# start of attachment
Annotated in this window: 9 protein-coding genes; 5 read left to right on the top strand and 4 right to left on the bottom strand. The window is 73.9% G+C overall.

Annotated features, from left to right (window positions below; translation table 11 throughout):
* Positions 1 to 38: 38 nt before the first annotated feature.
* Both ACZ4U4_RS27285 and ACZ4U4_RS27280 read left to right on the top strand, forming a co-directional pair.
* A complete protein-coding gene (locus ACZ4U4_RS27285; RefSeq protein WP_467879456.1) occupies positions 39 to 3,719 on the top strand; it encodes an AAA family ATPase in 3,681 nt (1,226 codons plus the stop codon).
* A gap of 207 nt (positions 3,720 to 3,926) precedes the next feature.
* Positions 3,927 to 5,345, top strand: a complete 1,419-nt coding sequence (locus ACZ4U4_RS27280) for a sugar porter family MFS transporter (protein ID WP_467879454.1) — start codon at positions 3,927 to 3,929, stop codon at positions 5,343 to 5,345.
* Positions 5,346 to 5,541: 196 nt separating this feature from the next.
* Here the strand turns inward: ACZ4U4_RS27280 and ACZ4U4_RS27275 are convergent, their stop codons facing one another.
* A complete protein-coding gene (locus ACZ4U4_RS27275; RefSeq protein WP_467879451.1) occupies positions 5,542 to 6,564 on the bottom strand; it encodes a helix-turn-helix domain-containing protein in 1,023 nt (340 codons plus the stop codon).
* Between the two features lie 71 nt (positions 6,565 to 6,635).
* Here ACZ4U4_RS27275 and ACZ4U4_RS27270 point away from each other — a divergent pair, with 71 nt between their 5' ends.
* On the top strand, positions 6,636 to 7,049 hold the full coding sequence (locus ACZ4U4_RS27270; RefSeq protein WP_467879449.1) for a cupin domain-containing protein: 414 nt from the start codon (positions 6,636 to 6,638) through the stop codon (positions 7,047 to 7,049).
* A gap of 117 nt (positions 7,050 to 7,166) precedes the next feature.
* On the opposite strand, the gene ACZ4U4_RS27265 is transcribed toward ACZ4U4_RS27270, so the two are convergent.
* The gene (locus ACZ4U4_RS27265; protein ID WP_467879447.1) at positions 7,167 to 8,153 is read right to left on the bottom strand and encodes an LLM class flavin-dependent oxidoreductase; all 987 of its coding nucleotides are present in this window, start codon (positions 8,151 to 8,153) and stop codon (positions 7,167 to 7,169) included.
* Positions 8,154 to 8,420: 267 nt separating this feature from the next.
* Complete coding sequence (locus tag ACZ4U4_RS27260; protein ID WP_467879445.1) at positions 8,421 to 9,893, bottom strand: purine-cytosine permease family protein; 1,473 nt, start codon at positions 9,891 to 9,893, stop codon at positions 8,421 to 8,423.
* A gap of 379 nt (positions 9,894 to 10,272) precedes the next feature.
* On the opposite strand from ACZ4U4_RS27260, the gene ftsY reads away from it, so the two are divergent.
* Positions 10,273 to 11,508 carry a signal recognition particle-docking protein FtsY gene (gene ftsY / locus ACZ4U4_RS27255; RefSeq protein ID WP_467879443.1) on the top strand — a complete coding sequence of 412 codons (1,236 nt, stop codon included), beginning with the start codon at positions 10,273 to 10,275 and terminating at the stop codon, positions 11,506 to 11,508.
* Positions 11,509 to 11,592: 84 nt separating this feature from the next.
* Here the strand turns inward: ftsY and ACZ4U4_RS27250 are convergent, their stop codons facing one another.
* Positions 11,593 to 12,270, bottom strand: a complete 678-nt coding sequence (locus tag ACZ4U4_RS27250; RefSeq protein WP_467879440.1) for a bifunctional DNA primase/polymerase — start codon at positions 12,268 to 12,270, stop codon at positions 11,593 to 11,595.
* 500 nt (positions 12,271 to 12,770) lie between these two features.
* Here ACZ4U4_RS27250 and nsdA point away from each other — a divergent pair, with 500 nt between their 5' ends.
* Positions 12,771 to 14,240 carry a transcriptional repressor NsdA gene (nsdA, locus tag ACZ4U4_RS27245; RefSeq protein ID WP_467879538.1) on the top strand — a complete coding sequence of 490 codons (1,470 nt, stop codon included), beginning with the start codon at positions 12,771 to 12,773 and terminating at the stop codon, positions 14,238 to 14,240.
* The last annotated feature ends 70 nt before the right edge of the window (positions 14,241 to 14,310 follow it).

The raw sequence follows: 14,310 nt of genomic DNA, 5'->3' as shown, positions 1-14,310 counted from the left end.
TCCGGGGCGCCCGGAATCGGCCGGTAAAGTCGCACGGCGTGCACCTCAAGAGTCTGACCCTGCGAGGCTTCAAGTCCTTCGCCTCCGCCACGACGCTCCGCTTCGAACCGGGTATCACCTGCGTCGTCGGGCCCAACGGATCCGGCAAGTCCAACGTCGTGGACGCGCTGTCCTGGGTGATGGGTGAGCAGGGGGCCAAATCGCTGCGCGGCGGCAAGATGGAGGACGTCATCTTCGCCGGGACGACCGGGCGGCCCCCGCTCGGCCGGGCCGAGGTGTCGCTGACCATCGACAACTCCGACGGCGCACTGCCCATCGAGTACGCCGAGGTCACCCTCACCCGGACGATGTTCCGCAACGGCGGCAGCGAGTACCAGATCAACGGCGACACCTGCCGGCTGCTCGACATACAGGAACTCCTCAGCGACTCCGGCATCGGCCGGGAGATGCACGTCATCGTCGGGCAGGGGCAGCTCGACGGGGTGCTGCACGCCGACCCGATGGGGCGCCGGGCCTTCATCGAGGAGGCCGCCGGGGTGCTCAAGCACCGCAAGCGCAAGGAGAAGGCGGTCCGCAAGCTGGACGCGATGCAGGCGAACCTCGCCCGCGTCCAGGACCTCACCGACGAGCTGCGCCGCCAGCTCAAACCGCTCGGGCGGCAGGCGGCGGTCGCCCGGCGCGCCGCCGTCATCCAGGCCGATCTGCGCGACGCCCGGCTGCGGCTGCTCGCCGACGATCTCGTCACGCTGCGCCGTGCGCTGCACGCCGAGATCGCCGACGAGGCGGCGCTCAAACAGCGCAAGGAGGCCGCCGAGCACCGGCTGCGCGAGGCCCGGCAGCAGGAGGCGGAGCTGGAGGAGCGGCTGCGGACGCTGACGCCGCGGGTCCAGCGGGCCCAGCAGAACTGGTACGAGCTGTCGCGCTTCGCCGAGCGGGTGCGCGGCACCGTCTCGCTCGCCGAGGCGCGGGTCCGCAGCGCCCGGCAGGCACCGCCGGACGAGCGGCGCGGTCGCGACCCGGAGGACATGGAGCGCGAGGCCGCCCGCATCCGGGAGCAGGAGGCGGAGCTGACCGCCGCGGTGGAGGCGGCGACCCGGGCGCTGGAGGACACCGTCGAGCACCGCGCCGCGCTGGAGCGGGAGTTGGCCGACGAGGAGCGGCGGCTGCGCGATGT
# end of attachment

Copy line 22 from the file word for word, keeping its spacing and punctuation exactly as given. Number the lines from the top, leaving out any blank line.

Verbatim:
* Positions 11,509 to 11,592: 84 nt separating this feature from the next.